Portworx Expands Container Storage Portfolio

Portworx has updated its Portworx Enterprise container storage platform to include backup and recovery software alongside a capacity management tool.

Company CTO Gou Rao says this update marks the first time Portworx has added backup and recovery software to the platform, though previously, the company offered a disaster recovery tool. The graphical backup and recovery tool, dubbed PX-Backup, is aimed at organizations that don’t need to recover an application running on a Kubernetes cluster in less than 24 hours.

The number of data protection tools that run natively on Kubernetes is expanding as the number of stateful containerized applications running in these environments increases. Rao says PX-Backup is unique in that it gives IT teams the ability to back up individual pods, groups of pods or an entire Kubernetes namespace through a single command, including multi-node distributed databases such as Cassandra, Kafka, Elasticsearch and MongoDB.

Data can be backed up to any S3-compatible object storage and then recovered by relaunching a standard Kubernetes deployment file. PX-Backup also captures metadata about backups, allowing enterprises to address compliance issues such as who initiated a backup when and for how long.

Rao also notes PX-Backup can be applied either within Portworx Enterprise or directly against public clouds such as Amazon Web Services (AWS), Microsoft Azure or Google Cloud Platform (GCP), which rely on their own tools and services for managing object storage.

At the same time, Portworx launched PX-Autopilot for Capacity Management, which enables IT organizations to reduce storage costs by provisioning storage only when it is needed. Rao says the goal is to eliminate overprovisioning of cloud storage that isn’t consumed by automatically detecting when storage is running low and provisioning additional capacity only when needed. PX-Autopilot also gives IT organizations the option to define rules for scaling storage based on an individual container volume or the entire storage pool. That capability not only can cut the amount of cloud storage space that needs to be provisioned by as much as half, but it also can eliminate as many as 20 hours of manual labor for the storage administrator.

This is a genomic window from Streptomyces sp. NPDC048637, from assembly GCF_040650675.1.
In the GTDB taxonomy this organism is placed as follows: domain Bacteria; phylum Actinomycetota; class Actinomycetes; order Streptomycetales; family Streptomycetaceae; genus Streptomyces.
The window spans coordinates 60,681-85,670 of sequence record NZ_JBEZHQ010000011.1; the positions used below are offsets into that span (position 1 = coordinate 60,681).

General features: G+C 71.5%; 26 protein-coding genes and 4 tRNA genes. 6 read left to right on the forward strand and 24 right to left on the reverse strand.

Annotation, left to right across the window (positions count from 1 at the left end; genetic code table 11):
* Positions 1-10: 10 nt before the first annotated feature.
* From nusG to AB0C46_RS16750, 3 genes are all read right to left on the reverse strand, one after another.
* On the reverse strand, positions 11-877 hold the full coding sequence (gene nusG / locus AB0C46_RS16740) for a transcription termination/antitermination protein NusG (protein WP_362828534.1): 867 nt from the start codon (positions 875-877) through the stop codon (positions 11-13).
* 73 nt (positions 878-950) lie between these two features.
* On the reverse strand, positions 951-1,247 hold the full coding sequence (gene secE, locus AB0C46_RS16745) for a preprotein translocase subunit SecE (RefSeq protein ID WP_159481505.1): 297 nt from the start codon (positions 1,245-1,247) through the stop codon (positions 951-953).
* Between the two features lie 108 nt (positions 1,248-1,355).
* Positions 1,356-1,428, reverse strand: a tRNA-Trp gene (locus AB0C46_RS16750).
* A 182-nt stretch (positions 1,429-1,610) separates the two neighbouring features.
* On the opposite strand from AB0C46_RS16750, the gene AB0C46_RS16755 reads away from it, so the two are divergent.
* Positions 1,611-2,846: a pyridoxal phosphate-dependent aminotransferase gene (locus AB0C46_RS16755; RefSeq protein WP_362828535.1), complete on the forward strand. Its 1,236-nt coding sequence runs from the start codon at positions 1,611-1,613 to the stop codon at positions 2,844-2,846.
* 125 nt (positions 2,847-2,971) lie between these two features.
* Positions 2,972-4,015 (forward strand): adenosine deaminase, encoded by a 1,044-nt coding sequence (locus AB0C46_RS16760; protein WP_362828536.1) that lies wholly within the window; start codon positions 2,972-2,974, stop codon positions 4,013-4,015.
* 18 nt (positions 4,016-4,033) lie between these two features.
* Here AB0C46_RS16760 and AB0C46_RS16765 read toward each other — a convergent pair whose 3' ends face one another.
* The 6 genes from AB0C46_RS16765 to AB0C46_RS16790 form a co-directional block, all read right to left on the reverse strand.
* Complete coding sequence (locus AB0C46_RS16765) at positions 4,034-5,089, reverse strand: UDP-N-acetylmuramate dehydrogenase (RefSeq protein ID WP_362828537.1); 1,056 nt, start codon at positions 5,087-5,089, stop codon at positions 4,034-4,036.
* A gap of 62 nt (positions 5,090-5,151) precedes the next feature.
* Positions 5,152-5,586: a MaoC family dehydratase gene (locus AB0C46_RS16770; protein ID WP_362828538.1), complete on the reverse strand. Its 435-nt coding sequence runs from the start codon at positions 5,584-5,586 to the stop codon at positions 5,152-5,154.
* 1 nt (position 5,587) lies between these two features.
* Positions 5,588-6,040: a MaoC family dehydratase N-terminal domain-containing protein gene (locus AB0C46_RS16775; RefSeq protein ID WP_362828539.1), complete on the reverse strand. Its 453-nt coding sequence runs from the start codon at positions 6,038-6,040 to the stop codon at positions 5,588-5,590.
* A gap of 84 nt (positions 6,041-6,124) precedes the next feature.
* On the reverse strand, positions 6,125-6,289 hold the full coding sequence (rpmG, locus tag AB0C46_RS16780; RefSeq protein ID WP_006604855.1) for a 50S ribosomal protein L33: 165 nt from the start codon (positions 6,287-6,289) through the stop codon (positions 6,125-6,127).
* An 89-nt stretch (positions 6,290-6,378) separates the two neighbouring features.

Rao says that by providing a declarative approach to managing storage, Portworx is making it easier for IT operations teams to collaborative with DevOps teams. Rather than requiring DevOps teams to manage storage on top of all their existing application development and deployment responsibilities, Portworx is making a case for an approach to storage automation that makes IT operations teams more agile. To facilitate that transition, Portworx enables those IT teams to focus on applications rather than simply provisioning storage for each machine without knowing the requirements of the applications running on those machines.

Competition across the storage platform landscape has always been fierce. However, as more stateful containerized applications are deployed on Kubernetes, the need for storage systems that run natively on Kubernetes is increasing. The challenge many IT organizations will need to wrestle with now is determining to what degree that requirement results in the need to embrace a new storage platform vendor.

Mike Vizard

Mike Vizard is a seasoned IT journalist with over 25 years of experience. He also contributed to IT Business Edge, Channel Insider, Baseline and a variety of other IT titles. Previously, Vizard was the editorial director for Ziff-Davis Enterprise as well as Editor-in-Chief for CRN and InfoWorld.

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